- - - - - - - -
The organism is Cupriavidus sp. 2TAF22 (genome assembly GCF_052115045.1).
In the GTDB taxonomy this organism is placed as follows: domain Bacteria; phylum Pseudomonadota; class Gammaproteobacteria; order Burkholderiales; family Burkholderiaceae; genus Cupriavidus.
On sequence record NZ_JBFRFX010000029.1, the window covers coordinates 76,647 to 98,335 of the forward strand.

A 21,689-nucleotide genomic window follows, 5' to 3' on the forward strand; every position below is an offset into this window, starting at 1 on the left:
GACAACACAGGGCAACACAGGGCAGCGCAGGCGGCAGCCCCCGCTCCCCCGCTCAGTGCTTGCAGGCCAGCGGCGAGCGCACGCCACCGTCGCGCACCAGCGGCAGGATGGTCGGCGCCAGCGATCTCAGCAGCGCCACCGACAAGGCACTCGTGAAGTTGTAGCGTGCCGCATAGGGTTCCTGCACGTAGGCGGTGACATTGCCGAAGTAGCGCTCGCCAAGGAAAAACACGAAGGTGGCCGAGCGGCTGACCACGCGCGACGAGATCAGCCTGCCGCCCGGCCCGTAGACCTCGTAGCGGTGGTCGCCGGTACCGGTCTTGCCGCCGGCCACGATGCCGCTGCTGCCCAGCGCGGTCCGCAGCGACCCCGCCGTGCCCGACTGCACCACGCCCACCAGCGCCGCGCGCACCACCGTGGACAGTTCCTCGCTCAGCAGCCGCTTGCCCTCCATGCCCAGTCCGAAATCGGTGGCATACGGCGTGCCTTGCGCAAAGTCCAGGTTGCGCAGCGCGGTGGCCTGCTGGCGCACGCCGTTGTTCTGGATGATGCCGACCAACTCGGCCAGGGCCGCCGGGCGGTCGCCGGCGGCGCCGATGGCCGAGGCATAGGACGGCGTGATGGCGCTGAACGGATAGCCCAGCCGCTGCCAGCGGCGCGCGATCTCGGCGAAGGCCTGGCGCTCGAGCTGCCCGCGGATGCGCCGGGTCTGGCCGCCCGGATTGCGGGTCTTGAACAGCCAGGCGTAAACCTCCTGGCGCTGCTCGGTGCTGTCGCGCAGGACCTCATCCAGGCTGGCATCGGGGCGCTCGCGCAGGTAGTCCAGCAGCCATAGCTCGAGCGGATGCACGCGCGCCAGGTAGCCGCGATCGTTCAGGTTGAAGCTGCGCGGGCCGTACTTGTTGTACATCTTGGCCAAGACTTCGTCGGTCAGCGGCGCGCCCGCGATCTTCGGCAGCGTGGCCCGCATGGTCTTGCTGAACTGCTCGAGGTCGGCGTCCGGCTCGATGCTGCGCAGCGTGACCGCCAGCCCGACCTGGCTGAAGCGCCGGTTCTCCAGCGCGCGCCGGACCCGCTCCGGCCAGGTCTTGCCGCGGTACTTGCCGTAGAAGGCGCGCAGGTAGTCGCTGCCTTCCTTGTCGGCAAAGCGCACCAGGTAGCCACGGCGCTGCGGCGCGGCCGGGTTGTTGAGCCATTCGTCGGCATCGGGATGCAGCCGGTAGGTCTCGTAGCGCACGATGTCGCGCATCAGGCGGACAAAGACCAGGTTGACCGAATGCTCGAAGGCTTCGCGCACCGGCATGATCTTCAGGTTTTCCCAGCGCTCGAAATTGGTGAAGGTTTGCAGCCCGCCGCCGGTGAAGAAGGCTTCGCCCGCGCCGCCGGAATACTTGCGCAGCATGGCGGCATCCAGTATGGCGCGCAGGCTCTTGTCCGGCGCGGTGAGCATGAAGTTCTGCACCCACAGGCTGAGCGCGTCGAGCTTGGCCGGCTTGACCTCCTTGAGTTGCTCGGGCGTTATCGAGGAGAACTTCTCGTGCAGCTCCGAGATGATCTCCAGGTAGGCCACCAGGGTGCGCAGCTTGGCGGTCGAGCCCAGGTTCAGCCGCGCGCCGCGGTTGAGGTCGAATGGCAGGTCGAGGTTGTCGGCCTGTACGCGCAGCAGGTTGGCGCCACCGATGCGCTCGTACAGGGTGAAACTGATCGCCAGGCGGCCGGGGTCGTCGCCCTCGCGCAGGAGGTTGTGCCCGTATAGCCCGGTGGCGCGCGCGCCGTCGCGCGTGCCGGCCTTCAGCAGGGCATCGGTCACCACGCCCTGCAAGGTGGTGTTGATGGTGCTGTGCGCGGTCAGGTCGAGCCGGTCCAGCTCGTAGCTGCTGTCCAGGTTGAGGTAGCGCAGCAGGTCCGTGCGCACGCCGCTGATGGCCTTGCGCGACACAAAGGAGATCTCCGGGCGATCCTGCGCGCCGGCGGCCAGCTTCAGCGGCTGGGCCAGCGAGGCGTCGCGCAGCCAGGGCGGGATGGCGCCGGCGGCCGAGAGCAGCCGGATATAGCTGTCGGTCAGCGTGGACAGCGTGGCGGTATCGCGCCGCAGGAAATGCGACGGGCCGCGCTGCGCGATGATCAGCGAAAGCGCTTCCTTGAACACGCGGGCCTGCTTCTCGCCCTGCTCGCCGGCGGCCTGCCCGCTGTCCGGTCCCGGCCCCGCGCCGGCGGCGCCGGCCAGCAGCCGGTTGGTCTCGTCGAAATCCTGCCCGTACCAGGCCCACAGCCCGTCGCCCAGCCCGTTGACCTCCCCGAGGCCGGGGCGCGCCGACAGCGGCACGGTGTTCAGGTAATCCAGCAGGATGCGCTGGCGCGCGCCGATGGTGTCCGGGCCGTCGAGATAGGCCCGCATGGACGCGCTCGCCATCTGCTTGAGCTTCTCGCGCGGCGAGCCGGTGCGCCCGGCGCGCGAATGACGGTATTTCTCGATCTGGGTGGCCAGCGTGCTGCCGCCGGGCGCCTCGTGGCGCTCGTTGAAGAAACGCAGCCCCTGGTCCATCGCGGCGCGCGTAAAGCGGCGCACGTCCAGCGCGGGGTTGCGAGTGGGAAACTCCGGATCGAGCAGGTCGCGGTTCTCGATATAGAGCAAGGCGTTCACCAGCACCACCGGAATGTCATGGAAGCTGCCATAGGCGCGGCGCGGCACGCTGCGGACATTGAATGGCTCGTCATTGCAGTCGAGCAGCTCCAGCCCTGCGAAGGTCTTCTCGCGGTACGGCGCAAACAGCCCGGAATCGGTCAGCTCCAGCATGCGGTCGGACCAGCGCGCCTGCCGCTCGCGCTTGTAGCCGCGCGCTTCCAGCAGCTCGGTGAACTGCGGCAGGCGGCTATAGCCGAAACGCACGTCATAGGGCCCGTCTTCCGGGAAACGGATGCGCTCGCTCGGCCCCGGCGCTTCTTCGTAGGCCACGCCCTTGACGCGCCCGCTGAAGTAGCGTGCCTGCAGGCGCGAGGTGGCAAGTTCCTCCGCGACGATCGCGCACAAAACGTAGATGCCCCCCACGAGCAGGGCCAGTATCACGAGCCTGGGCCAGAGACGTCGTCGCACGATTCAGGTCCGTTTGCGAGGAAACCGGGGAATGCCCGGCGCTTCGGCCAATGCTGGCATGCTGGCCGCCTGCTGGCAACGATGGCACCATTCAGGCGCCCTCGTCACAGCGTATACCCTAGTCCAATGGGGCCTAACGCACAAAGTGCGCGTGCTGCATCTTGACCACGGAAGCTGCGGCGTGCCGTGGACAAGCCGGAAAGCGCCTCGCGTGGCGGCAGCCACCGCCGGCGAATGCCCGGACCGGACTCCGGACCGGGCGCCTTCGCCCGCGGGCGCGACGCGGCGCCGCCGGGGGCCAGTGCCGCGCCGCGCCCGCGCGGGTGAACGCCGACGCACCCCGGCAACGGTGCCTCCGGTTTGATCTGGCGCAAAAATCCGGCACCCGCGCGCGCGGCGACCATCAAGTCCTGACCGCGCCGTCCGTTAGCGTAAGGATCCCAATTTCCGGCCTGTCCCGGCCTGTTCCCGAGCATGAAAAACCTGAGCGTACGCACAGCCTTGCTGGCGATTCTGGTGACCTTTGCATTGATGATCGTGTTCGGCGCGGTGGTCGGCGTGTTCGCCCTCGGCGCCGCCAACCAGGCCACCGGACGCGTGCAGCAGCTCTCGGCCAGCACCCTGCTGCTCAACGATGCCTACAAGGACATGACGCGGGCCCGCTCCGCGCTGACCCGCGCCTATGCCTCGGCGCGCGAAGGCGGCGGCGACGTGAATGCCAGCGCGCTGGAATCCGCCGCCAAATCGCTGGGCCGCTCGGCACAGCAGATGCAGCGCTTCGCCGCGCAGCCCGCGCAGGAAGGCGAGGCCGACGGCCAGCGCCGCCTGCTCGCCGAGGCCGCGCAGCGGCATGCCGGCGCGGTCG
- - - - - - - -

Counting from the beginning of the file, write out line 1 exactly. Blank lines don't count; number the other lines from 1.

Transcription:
The organism is Cupriavidus sp. 2TAF22 (genome assembly GCF_052115045.1).